Despite President Obama's historic election, the hoopla around his victory obscures significant elements of his election and message. When Obama first began running for president, many observers reasonably questioned his experience, given that he was barely two years removed from the Illinois Legislature.
Obama argued that while he hadn't been in Washington long, he had been there long enough to see that it didn't work and not long enough to be contaminated or seduced by its ways. On the surface, that sounds like some fancy footwork, trying to turn lemons into lemonade. No doubt it was a self-serving argument, but maybe there was some truth to it.
What we've seen emerge from his presidency are three broad themes, or friction points, with the Washington political establishment: party, ideology and reform.
If you graphed the partisan views of the American people, it would look much more like a bell curve than the bimodal distribution of our two parties.
The American people sent a clear message of change by choosing Obama over a wide variety of other choices. In fact, in each of these three areas, Obama's opposition exists as much in his own party as on the Republican side, as much among liberals as conservatives, as much from those in power today as those who were in power when Republicans held the White House and controlled the House and Senate.
The first is grandly called by some "post-partisanship," an effort to reach beyond party lines to achieve policy objectives. Voters weren't just looking to replace partisan Republicans with partisan Democrats or knee-jerk conservatives for knee-jerk liberals or one group of insiders and status quo enablers for another.
In 2008, Gallup polls showed 36 percent of adults considered themselves Democrats, 36 percent independents and 28 percent Republicans. When you "push" independents to lean to one side, most go to Democrats, pushing them just over 50. But, these people consider themselves first and foremost independents.
These independents cheer when Obama reaches out to Republicans and jeer when he is rebuffed. When they hear Democrats complain about his efforts to reach out to Republicans, they wonder if those partisan, liberal Democrats are any better than Republicans.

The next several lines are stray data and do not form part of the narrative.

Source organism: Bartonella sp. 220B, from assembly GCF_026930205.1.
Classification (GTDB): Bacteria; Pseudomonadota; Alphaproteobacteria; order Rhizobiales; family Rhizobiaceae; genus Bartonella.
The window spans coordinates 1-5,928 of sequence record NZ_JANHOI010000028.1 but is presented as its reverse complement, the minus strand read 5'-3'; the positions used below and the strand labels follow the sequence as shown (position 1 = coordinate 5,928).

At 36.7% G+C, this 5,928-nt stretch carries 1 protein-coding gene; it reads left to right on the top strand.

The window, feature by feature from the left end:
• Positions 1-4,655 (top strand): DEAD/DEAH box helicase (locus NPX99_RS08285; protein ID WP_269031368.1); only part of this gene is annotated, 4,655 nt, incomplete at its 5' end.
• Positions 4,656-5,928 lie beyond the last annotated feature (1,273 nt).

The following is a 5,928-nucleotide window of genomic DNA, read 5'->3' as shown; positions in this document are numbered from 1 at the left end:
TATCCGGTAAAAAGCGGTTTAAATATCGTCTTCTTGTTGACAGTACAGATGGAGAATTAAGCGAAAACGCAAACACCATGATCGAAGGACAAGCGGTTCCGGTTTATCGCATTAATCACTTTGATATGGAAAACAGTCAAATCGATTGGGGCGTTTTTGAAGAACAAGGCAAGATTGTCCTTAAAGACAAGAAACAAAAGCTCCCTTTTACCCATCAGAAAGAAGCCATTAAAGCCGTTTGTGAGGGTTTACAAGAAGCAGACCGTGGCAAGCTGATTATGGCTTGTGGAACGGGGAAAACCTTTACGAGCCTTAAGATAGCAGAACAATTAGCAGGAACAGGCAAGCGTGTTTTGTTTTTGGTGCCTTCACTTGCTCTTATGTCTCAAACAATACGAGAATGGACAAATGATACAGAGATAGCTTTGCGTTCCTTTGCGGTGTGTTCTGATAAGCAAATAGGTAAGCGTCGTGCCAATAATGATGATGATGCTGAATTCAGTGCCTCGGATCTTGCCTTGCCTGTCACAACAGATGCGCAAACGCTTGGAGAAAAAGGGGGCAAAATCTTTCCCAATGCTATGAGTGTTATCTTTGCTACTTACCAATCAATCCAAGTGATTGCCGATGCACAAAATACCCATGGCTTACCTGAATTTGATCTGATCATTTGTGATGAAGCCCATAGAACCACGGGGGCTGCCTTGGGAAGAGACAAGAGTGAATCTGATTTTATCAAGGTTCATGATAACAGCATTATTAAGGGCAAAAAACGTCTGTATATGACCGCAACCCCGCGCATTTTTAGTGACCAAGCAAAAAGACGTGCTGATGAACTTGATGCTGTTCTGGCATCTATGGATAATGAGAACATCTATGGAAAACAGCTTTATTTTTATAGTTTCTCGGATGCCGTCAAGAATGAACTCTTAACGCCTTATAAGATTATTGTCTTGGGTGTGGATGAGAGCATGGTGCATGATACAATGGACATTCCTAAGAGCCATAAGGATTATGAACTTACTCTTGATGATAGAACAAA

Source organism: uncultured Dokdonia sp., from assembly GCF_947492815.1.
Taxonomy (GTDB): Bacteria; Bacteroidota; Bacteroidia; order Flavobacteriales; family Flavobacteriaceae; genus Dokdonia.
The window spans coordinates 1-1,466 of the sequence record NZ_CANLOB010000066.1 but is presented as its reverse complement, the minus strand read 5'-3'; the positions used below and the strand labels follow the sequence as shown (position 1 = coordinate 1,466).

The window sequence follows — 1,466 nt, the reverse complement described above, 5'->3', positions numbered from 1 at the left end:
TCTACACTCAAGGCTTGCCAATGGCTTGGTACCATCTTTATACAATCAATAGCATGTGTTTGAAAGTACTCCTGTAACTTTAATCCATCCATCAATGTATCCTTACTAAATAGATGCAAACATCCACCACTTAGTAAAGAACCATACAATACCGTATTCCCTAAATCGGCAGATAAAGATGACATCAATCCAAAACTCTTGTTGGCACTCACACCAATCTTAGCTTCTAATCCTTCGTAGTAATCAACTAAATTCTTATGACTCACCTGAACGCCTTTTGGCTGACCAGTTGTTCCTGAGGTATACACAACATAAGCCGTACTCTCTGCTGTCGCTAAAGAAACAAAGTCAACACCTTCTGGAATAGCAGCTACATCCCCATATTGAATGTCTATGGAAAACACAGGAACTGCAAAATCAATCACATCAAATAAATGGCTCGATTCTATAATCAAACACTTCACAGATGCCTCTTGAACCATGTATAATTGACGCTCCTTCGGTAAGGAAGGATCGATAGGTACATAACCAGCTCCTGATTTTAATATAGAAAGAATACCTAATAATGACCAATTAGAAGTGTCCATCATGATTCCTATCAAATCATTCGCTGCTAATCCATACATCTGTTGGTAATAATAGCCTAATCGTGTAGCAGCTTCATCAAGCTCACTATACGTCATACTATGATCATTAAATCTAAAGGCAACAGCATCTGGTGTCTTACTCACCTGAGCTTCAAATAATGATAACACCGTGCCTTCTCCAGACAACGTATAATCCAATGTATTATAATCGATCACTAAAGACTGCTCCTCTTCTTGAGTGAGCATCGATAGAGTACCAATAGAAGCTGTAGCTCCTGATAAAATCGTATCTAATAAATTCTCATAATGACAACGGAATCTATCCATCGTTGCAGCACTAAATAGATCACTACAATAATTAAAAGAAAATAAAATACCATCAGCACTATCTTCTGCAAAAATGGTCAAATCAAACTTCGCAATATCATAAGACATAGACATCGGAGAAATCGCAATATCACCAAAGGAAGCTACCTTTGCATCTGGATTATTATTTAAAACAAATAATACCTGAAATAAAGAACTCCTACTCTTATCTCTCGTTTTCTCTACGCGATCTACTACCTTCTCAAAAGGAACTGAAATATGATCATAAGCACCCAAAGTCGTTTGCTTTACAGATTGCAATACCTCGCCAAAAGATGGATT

Many congressional Democratic leaders see bipartisanship as, at best, simply rhetoric and posturing. Others see it as a nuisance and a waste of time, a sign of weakness and unwillingness to fight or simply a mistake.
"We won; they lost; we get to run the show, just as they did when they were in power," seems to be the thinking. They even tend to see politics as a struggle between right and wrong, good and evil, and think there is no good to come from compromising with those who are evil or wrong.
Republicans in Congress see Obama's efforts as cheap political tricks and gestures, believing he is just pretending to show bipartisanship and that the actions of Democratic leaders are how Obama really feels. They don't see that when they reject an Obama entreaty, independents watch and say, "Obama 1, Republicans 0."
It has become too tempting to stuff politicians into ideological pigeonholes. While some fit comfortably into those assigned to them, others do not.
Obama seems more of a pragmatist than a liberal, populist or centrist. Witness the backing off on "Buy American" provisions in the stimulus and Secretary of State Hillary Rodham Clinton's brush-off of liberals' criticism on human rights while she was visiting Beijing. Many of Obama's Cabinet appointments and senior adviser picks project experience more than any ideological view.
Take, for example, his economic policy team: Treasury Secretary Tim Geithner, Chief Economic Adviser Larry Summers, Economic Recovery Board Chairman Paul Volcker, National Economic Council Deputy Director Jason Furman -- nary a Robert Reich in the bunch. Instead, a group of pragmatists who could have been handpicked by former Treasury Secretary Robert Rubin.
Or the national security team: Defense Secretary Robert Gates; National Security Adviser James Jones. These aren't the picks of a liberal.
If you graphed the partisan views of the American people, it would look much more like a bell curve than the bimodal distribution -- the "camel with two humps" shape -- of our two parties and their political dialogue. The majority is between the 30-yard lines, and they'd like to see their government there, too.
While independents are more sympathetic and ideologically closer to Democrats, it is hardly carved in stone. Identifying with independents is central to governing, as former President George W. Bush and Republicans so painfully learned.
That brings us to the transformational part. There is one constant, regardless of whether the White House is occupied by a Democrat or a Republican, or which party controls Congress. Over the last 50 years, Americans have grown increasingly disillusioned with Washington. Things happen because that is the way it has always been, whether or not it is the right or best way.
Take the fight over earmarks: federal funds distributed on the basis of the seniority, the committee assignments or the clout of lawmakers, rather than on merit. It's not where the money would be best or most effectively spent, but who is asking for it.
This could be one of Obama's greatest challenges, changing the way Washington decides how money is spent.